From the bestselling author of On Tyranny comes the definitive history of Hitler's and Stalin's wars against the civilians of Europe in World War II. Americans call the Second World War "The Good War."But before it even began, America's wartime ally Josef Stalin had killed millions of his own citizens--and kept killing them during and after the war. Before Hitler was finally defeated, he had murdered six million Jews and nearly as many other Europeans. At war's end, both the German and the Soviet killing sites fell behind the iron curtain, leaving the history of mass killing in darkness. Bloodlands is a new kind of European history, presenting the mass murders committed by the Nazi and Stalinist regimes as two aspects of a single history, in the time and place where they occurred: between Germany and Russia, when Hitler and Stalin both held power. Assiduously researched, deeply humane, and utterly definitive, Bloodlands will be required reading for anyone seeking to understand the central tragedy of modern history. Bloodlands won twelve awards including the Emerson Prize in the Humanities, a Literature Award from the American Academy of Arts and Letters, the Leipzig Award for European Understanding, and the Hannah Arendt Prize in Political Thought. It has been translated into more than thirty languages, was named to twelve book-of-the-year lists, and was a bestseller in six countries.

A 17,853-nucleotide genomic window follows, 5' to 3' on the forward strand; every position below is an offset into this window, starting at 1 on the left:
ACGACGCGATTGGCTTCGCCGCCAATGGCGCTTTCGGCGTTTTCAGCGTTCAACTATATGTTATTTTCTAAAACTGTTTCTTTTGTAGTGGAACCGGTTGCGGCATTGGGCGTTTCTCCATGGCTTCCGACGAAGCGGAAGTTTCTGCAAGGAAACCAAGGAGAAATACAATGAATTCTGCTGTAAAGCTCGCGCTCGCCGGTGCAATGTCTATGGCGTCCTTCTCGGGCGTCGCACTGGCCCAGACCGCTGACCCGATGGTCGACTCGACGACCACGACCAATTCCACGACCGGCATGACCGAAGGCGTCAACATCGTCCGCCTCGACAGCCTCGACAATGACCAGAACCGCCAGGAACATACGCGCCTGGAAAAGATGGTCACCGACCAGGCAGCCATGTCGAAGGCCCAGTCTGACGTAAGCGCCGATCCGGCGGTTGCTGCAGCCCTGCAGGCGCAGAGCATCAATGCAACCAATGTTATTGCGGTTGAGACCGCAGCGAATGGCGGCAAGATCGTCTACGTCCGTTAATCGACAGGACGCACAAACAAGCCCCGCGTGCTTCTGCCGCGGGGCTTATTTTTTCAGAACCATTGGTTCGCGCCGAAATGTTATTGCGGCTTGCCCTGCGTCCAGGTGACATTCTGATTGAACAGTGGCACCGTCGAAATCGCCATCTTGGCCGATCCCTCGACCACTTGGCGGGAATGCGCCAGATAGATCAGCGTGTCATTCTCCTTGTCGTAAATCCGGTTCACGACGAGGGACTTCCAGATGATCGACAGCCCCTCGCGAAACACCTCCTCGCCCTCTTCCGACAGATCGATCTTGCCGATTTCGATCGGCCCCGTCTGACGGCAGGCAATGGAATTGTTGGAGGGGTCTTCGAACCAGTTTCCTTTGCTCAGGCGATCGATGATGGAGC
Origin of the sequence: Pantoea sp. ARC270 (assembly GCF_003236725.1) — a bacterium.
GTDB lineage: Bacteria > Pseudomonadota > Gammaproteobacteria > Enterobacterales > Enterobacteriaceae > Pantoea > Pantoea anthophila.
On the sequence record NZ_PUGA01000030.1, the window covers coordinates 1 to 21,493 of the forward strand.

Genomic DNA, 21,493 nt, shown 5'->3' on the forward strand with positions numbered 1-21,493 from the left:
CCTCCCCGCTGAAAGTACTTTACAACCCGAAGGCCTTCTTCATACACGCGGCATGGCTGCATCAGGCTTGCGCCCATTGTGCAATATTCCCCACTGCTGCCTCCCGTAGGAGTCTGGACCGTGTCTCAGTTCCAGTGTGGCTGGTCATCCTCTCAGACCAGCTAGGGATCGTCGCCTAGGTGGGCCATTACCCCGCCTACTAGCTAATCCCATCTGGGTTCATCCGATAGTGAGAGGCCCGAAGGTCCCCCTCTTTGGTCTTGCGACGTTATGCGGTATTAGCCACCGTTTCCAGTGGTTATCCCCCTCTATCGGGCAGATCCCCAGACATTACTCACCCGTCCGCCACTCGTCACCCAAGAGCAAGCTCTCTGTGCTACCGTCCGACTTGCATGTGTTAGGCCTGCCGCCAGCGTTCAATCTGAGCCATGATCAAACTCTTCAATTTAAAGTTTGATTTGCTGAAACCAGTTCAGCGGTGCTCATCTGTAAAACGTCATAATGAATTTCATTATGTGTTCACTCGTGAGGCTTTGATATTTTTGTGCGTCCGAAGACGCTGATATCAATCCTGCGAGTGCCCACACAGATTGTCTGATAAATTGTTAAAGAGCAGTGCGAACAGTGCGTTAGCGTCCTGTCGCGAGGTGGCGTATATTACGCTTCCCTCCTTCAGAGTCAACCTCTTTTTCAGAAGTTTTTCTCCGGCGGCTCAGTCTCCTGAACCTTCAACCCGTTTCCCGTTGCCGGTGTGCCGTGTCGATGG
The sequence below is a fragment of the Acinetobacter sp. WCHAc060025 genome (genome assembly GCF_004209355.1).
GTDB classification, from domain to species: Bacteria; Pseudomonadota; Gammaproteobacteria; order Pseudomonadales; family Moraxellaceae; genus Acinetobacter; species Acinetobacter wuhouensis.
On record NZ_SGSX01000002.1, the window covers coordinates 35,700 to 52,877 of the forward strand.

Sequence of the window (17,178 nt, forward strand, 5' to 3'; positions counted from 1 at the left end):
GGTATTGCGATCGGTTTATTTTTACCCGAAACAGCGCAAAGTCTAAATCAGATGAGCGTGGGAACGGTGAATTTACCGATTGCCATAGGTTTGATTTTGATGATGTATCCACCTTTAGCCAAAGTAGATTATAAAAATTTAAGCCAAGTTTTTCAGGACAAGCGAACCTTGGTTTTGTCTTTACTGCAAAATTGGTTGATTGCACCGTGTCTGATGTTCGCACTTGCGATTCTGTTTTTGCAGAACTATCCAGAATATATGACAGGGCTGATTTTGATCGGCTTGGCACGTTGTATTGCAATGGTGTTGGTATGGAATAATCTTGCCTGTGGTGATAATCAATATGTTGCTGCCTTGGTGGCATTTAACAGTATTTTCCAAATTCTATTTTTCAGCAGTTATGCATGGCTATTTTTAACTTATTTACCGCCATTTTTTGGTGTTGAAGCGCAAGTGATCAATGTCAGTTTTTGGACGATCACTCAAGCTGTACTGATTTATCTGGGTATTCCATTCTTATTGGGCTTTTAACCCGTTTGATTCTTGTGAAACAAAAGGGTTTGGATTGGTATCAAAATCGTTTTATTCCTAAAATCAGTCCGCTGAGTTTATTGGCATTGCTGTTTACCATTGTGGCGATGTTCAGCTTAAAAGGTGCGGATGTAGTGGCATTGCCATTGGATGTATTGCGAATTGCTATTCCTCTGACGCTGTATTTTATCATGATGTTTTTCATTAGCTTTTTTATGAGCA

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Between 1940 and 1946, about 200,000 Polish Jewish refugees lived and toiled in the harsh Soviet interior. They endured hard labor, bitter cold, and extreme deprivation. But they survived the Holocaust. Drawing on untapped memoirs and testimonies of the survivors, Eliyana Adler rescues a forgotten story of the Holocaust.